A 10 day program to create your first Android app

If you are confident that you have a good idea and that people will want to use your app, you have to start the sometimes difficult process of actually coding it. For this, you will need to a learn a language like Python or Ruby. Most apps will also need a database which necessitates that you learn another language such as SQL. If you are interested in games in particular, Lua is a good programming language to learn. Actually writing the app will be a long, arduous process that requires a great deal of attention to detail and patience. However, once it is done, you cannot just submit it to Apple and wait for your money to roll in; you will need to seek approval first (a process which became a lot quicker last summer). Before you think about publishing it though, you should consider seeing how it works in real life with real people. Mobile application exploratory testing covers the discipline of finding out exactly how your app works. Scripted or automated testing is good but it will only find problems that the script was designed to anticipate. If you do not know exactly where the problems will arise, you cannot write a program that will find them.

Get Your App Idea Out There


33 Creative Ways to Promote Your App for Free (No. 14 is great!)

Considering the number of apps out there already, you may want to think about investing in some marketing. While some companies have the resources to place ads all over the web so that they can target their audience demographic, that is not an option for everyone. The beauty of the internet is that people with similar interests will organize themselves into groups. For instance, people who like jogging may congregate at a health and fitness forum to talk about their passion. If you have developed a cool new app that will help them track their performance and improve it in the future, you can advertise it to that particular group. Cookies can allow you to target certain people as well.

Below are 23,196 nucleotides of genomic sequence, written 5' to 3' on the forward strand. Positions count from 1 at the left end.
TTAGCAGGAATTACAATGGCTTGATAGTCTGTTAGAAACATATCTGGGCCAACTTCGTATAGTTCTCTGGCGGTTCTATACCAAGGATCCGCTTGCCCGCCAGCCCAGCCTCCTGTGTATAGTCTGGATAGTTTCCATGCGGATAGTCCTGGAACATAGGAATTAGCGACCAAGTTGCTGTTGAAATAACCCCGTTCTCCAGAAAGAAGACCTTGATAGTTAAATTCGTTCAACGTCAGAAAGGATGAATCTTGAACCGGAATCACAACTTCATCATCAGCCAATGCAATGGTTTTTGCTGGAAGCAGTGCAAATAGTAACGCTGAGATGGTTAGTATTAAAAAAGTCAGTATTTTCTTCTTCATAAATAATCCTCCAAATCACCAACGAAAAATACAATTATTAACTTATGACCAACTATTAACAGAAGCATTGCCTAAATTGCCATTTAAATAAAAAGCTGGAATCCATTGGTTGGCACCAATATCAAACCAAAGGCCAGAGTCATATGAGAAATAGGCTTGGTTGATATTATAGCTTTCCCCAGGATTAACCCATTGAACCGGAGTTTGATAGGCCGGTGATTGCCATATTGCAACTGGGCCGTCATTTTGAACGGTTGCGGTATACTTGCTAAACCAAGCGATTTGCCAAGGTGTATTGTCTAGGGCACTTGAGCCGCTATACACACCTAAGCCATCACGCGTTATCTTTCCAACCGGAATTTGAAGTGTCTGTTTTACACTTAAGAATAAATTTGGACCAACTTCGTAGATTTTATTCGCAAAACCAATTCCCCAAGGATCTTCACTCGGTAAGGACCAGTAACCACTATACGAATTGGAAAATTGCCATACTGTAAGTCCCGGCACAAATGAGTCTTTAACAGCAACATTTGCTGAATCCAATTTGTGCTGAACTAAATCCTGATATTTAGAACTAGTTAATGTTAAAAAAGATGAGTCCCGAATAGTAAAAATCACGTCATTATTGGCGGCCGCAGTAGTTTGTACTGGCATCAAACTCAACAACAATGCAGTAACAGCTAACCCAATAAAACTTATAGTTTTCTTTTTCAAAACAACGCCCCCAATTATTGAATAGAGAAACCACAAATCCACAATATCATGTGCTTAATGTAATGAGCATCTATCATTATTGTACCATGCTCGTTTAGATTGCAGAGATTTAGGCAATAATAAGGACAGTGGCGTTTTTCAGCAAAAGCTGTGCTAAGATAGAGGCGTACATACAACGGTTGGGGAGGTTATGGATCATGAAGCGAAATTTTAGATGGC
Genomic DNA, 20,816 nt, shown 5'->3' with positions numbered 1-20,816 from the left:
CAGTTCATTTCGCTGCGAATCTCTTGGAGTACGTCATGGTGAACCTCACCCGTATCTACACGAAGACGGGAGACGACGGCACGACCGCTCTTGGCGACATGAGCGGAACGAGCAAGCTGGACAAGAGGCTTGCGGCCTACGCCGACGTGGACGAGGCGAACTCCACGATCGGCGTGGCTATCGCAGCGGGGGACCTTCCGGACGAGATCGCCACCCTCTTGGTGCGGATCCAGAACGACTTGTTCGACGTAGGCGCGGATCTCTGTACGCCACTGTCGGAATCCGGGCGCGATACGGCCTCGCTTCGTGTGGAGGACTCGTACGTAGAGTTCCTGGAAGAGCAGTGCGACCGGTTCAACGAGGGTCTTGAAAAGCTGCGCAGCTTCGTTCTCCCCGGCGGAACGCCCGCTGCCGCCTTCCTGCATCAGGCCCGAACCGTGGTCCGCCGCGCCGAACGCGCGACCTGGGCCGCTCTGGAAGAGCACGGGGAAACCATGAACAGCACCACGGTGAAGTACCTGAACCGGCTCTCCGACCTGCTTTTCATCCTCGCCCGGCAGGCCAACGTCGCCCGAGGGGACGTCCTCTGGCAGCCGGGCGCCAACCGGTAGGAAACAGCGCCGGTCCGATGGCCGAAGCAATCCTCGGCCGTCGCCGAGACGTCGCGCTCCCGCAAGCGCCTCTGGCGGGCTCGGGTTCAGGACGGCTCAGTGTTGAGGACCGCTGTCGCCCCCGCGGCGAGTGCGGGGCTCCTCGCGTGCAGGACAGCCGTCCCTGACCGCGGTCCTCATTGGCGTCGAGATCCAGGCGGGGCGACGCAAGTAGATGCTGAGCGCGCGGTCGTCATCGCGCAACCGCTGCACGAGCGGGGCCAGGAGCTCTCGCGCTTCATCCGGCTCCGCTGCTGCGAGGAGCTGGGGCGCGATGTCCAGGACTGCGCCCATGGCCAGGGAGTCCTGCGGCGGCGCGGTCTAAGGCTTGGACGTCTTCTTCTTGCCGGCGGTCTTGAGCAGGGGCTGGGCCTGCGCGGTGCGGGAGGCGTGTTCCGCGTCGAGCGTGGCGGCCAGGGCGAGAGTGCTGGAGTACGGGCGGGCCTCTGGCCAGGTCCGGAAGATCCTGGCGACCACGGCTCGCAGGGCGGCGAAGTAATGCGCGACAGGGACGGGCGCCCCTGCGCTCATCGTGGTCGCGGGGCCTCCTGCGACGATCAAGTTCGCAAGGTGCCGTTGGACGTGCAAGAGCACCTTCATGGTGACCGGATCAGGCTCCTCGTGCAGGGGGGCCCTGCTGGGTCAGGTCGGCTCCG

Lastly, do not do all of this hard work and then fail at the final stage. Spend time making your App Store page look good. Write a convincing description and record a video. Not everyone will love your app every time, but if they do not give it a chance, you will not be as successful as possible.

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  • Nick Roberts

    IBM and the Simon! My gosh what a link and story there. It’s incredible to think how far we’ve come and the progress we’ve made. The ability to make something and have it go global is immense and shouldn’t be underestimated. Great post as usual!